Self-testing, an innovative and efficient tool for screening
HIV self-testing is a process by which the person takes the sample (oral fluid or blood), performs the HIV test, and then interprets the result, often in a private setting, alone or with a trusted person.
The HIV self-test is an innovative tool that empowers the patient, allows more people to be diagnosed HIV-positive and helps to achieve the first of the United Nations 90-90-90 targets : to ensure that, by 2020, 90% of people living with HIV know their HIV status. Expanding the use of ADVIH contributes to these global goals by first encouraging those who are being tested for the first time, but also undiagnosed HIV-positive people and those at constant risk (who must be tested regularly).
WHO has formally recommended that HIV self-testing should be offered as an additional approach to HIV testing services.
ADVIH thus complements the traditional screening offers. As a result, it makes it possible to reach populations that previously had no access to screening due to barriers to health access such as discrimination, stigma, distance or cost.
The guide developed by WHO in 2016 highlights the following elements from the different experiences :
For many users, HIVST promotes discretion and enjoys high acceptability, particularly among key populations, including men, youth, caregivers, pregnant women and their male partners, couples and the general population;
HIVST represents a step forward in increasing patient autonomy, decentralizing services and creating demand for HIV testing among populations without access to existing services;
HIVST can provide results as reliable as when used by a trained provider, provided that the products used meet quality, safety and performance standards (as is the case with the OraQuick oral test and the INSTI blood test, pre-qualified by WHO). In-person demonstrations and the provision of other information resources, such as videos, can also contribute to better performance of HIV self-tests.
HIV self-tests do not provide a definitive diagnosis. It is a diagnostic-oriented rapid test for triage purposes, which means that people with reactive results must undergo additional tests, performed by a provider trained according to a nationally validated screening strategy.
The HIV self-test can be performed with direct (human) assistance or without assistance. Additional strategies (free telephone line, demonstration video, website, information brochures) can be used to support the user in both cases.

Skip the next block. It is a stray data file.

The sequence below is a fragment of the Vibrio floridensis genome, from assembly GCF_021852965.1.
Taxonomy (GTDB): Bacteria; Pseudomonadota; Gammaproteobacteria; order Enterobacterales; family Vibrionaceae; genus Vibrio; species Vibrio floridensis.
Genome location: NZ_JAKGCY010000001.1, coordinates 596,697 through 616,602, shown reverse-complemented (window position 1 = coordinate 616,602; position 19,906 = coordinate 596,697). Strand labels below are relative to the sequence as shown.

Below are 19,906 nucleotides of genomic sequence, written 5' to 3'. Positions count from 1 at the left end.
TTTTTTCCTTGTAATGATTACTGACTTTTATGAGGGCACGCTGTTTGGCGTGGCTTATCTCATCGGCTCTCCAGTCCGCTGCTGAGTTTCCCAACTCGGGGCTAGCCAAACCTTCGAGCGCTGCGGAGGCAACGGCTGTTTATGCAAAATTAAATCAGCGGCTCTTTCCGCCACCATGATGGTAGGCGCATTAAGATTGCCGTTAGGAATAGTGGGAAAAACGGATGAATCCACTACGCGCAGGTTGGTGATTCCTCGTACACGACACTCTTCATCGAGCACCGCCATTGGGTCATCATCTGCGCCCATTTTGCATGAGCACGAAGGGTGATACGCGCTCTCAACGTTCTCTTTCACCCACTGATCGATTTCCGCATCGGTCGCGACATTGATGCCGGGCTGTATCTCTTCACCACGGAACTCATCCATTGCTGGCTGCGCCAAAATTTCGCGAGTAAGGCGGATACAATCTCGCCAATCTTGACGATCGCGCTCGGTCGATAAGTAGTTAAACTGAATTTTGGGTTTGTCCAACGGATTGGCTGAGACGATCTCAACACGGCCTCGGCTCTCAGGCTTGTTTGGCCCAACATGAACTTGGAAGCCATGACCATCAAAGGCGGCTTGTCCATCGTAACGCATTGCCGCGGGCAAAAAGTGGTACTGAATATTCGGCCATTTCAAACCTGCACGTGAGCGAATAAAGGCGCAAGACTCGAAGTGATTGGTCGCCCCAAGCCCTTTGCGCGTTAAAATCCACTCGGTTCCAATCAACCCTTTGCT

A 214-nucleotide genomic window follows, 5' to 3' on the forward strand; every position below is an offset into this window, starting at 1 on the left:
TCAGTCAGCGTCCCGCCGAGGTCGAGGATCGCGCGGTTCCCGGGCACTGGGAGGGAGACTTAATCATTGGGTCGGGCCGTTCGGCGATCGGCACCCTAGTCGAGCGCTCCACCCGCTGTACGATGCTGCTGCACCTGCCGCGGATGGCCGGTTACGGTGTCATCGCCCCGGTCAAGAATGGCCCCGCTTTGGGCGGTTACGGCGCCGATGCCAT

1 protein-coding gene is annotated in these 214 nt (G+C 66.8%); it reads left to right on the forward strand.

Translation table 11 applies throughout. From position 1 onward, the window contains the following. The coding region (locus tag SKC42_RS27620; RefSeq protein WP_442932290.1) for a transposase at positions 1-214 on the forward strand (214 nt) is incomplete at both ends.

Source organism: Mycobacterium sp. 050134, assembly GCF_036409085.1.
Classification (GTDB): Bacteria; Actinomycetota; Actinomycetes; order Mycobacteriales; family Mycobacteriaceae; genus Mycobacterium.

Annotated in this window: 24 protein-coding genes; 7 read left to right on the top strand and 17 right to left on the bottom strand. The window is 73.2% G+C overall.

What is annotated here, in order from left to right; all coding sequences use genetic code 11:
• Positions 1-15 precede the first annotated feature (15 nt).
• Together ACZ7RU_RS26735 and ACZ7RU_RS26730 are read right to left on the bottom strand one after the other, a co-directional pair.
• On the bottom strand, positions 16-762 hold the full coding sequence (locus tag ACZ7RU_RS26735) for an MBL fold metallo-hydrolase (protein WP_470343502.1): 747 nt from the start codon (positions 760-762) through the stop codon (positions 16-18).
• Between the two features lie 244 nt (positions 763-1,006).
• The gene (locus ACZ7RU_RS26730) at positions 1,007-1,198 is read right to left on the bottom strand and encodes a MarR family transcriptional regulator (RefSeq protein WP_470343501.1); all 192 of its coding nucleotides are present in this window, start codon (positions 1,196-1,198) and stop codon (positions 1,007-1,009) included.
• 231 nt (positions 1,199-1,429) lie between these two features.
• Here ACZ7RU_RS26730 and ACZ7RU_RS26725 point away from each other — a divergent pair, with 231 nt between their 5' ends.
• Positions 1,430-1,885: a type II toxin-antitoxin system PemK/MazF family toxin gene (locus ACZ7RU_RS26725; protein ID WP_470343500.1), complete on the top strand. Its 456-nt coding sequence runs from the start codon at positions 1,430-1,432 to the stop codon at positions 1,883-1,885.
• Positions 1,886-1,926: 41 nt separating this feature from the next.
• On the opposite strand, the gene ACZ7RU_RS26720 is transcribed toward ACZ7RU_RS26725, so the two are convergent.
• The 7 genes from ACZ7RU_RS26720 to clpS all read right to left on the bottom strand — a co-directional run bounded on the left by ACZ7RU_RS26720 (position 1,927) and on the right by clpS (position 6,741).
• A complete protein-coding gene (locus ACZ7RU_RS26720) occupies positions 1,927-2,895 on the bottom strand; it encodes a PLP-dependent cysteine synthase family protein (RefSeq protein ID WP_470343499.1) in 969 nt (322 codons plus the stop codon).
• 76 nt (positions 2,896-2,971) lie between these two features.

Information, support and guidance are essential so that the user is referred to appropriate services based on the result obtained, particularly when he or she is reactive positive, so that he or she can confirm his or her status and have access to care if necessary.
The various existing self-tests
At present, two HIV self-assessment devices, one oral and one blood, have been pre-qualified by the World Health Organization.
The oral HIV self-assessment device consists of a spatula and a reagent. After pressing the spatula on the upper and lower gums, the device is immersed in the reagent for twenty minutes. If the result is reactive, it is advisable to go to an HIV testing centre for a confirmation test. If the result is negative, it is advisable to find out about preventive measures to remain HIV-negative and/or to repeat the test within three months if a risk has been taken.
This test detects antibodies that the body develops when infected with HIV (HIV-1 or 2). It does not detect viral particles.
The blood HIV self-test device works by taking a drop of blood from the fingertip, placed in one of the test windows, and adding reagent to another window. Within a few minutes, the result appears. If the result is reactive, it is advisable to go to an HIV testing centre for a conformation test. If the result is negative, it is advisable to find out about preventive measures to remain HIV-negative and/or to repeat the test within three months if a risk has been taken.